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  • December 7, 2018

Enabling NFS-Client on Windows at Instance Launch Time

Lawrence Gabriel
Solutions Architect

One benefit of cloud offerings comes from the ability to spin up new resources on-demand, with minimal effort. Automation tools play a pivotal role in harnessing the power of cloud infrastructure. As announced in July 2018, Oracle Cloud Infrastructure Windows instances can also be configured using cloudbase-init through user data provided at launch time. Check out the Windows Custom Startup Scripts and Cloud-Init on Oracle Cloud Infrastructure post by Andy Corran that also covers Windows Remote Management (WinRM).

Here, we have another example of how you can use a PowerShell script to configure a new instance at launch time.

In January 2018, Oracle Cloud Infrastructure announced the launch of the File Storage service. You can use File Storage to share unstructured files between Windows and Linux-based hosts. The Oracle Cloud Infrastructure File Storage service is an NFSv3 file storage service that can scale to exabytes in size. I use File Storage as the provider of shared files accessed via NFS in the following example. If you would like to know more about our File Storage service, check out the Introducing Oracle Cloud Infrastructure File Storage Service blog post by my colleague Ed Beauvais or the official documentation. The commands required to enable the Windows NFS-Client come from the official documentation. Since Windows registry keys need to be created, including the required PowerShell commands as user data is a great option.

In this example, I am going to be using the Oracle Cloud Infrastructure CLI to create my Windows Server 2016 Standard Edition instance and include PowerShell commands from my local machine. Read about setting up the CLI in the official documentation.

Prepare the input files

  1. Create the PowerShell script. Be sure to include the #ps1_sysnative header so that cloudbase-init interprets the commands correctly. In my example, I named the file enable_nfs.ps1.

    #ps1_sysnative
     
    ## Timestamp function for logging.
    function Get-TimeStamp {  
        return "[{0:MM/dd/yy} {0:HH:mm:ss}]" -f (Get-Date)  
    }
     
    ## Create a log file.
    $path = $env:SystemRoot + "\Temp\"
    $logFile = $path + "CloudInit_$(get-date -f yyyy-MM-dd).log"
    New-Item $logFile -ItemType file
    Write-Output "$(Get-TimeStamp) Logfile created..." | Out-File -FilePath $logFile -Append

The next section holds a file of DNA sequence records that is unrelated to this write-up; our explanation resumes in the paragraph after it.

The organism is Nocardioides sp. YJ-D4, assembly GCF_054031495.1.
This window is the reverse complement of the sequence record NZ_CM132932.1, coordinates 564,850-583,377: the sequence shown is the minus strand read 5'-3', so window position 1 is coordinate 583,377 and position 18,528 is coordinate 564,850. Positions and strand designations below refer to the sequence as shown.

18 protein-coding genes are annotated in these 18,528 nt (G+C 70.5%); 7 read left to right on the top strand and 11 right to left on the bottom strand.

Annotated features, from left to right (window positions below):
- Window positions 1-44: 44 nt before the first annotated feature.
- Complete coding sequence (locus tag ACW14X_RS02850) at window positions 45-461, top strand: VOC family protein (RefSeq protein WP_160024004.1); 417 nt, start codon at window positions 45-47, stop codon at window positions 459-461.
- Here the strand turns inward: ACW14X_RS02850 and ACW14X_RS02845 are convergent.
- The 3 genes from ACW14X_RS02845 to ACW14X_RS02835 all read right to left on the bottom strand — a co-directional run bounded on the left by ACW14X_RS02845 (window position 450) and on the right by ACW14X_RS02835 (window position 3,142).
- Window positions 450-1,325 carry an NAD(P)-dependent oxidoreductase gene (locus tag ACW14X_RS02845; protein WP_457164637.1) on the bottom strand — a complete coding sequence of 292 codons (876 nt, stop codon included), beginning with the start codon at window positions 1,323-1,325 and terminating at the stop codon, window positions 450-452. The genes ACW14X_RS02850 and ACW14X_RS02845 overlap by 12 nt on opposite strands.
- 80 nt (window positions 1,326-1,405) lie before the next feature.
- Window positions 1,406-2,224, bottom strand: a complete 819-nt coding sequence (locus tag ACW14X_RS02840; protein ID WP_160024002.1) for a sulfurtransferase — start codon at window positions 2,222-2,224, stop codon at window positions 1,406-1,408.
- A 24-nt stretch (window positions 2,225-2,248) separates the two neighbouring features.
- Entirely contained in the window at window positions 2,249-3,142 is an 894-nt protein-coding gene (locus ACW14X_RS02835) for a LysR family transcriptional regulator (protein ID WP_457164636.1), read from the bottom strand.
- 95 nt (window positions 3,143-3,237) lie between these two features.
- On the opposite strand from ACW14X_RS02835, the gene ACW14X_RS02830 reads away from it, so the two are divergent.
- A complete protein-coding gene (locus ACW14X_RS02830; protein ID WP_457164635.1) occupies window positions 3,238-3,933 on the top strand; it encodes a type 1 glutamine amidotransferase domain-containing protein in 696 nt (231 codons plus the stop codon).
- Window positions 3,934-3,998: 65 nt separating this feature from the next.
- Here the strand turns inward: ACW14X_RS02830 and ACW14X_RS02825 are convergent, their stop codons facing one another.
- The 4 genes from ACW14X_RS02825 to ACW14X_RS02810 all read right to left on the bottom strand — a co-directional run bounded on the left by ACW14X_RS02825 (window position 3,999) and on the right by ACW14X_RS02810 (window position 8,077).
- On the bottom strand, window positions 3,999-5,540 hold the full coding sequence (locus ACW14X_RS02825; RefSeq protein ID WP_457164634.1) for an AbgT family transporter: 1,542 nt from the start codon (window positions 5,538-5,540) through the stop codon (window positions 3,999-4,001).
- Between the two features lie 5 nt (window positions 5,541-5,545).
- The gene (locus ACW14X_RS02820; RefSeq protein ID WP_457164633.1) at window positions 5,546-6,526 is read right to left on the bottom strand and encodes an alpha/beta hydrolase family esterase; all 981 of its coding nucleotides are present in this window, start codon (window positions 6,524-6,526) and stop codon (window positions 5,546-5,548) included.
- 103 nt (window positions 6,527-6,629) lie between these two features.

## Install NFS-Client.
    Install-WindowsFeature -Name NFS-Client
    Write-Output "$(Get-TimeStamp) Installed NFS-Client." | Out-File -FilePath $logFile -Append
     
    ## Configure NFS user mapping registry values.
    New-ItemProperty -Path "HKLM:\Software\Microsoft\ClientForNFS\CurrentVersion\Default" -Name "AnonymousGid" -Value 0 -PropertyType DWord
    New-ItemProperty -Path "HKLM:\Software\Microsoft\ClientForNFS\CurrentVersion\Default" -Name "AnonymousUid" -Value 0 -PropertyType DWord
    Write-Output "$(Get-TimeStamp) Created registry keys for NFS root user mapping." | Out-File -FilePath $logFile -Append
     
    ## Restart NFS-Client.
    nfsadmin client stop
    nfsadmin client start
    Write-Output "$(Get-TimeStamp) Restarted NFS Cleint." | Out-File -FilePath $logFile -Append
    
  2. Create the instance JSON file. In my example, I named the file c01-win2016std.json. My JSON file only contains the required values. The values for ad, compartmentId, and subnetId are unique to an individual tenancy.

    {
      "ad": "<AVAILABILITY_DOMAIN>",
      "compartmentId": "<COMPARTMENT_OCID>",
      "subnetId": "<SUBNET_OCID>",
      "bootVolumeSizeInGbs": 256,
      "displayName": "c01-win01",
      "hostnameLabel": "c01-win01",
      "imageId": "ocid1.image.oc1.phx.aaaaaaaaq3o6o4lwhrna3dlomvo6rgkyqzzcvtkuw7j3u4pf42ucpfmyzfia",
      "shape": "VM.Standard2.1",
      "skipSourceDestCheck": true
    }
    

Launch the instance

  1. Use Oracle Cloud Infrastructure CLI to launch the instance using the two files created previously as input. Note the OCID of the new instance in the return JSON object. The next two steps require the OCID of the new instance.

    $ oci compute instance launch --from-json file://c01-win2016std.json --user-data-file enable_nfs.ps1
    
  2. Use the CLI to find the IP address assigned to the primary VNIC.

    $ oci compute instance list-vnics --query "data [0].{IP:\"private-ip\"} --instance-id <OCID_FROM_PREVIOUS_JSON_RESPONSE>
    
  3. Use the CLI to find the initial password for the opc user.

    $ oci compute instance get-windows-initial-creds --query "data.{Password:password}" --instance-id <OCID_FROM_PREVIOUS_JSON_RESPONSE>
    

Verify the Windows NFS-Client

  1. In my tenancy, I tunnel Windows RDP sessions through SSH to a Linux bastion hosts. The white paper on Protected Access for Virtual Cloud Networks describes this process in detail. 

    $ ssh -L 33389<IP_ADDRESS_OF_NEW_INSTANCE>:3389 opc@<IP_ADDRESS_OF_BASTION>
  2. After logging in to the new Windows instance and changing the initial opc user password, mount the NFS share as you would map any network drive in Windows.

  3. Success!

This blog post gives you another example of how cloudbase-init userdata can be used to configure a Windows host at launch time. If you do not have an Oracle Cloud Infrastructure account, you can sign up for a free trial and evaluate the File Storage service for yourself. The Oracle Cloud Infrastructure Solution Architect team is working on a few other Windows-related publications. Keep an eye out for more blog posts and white papers from the team.

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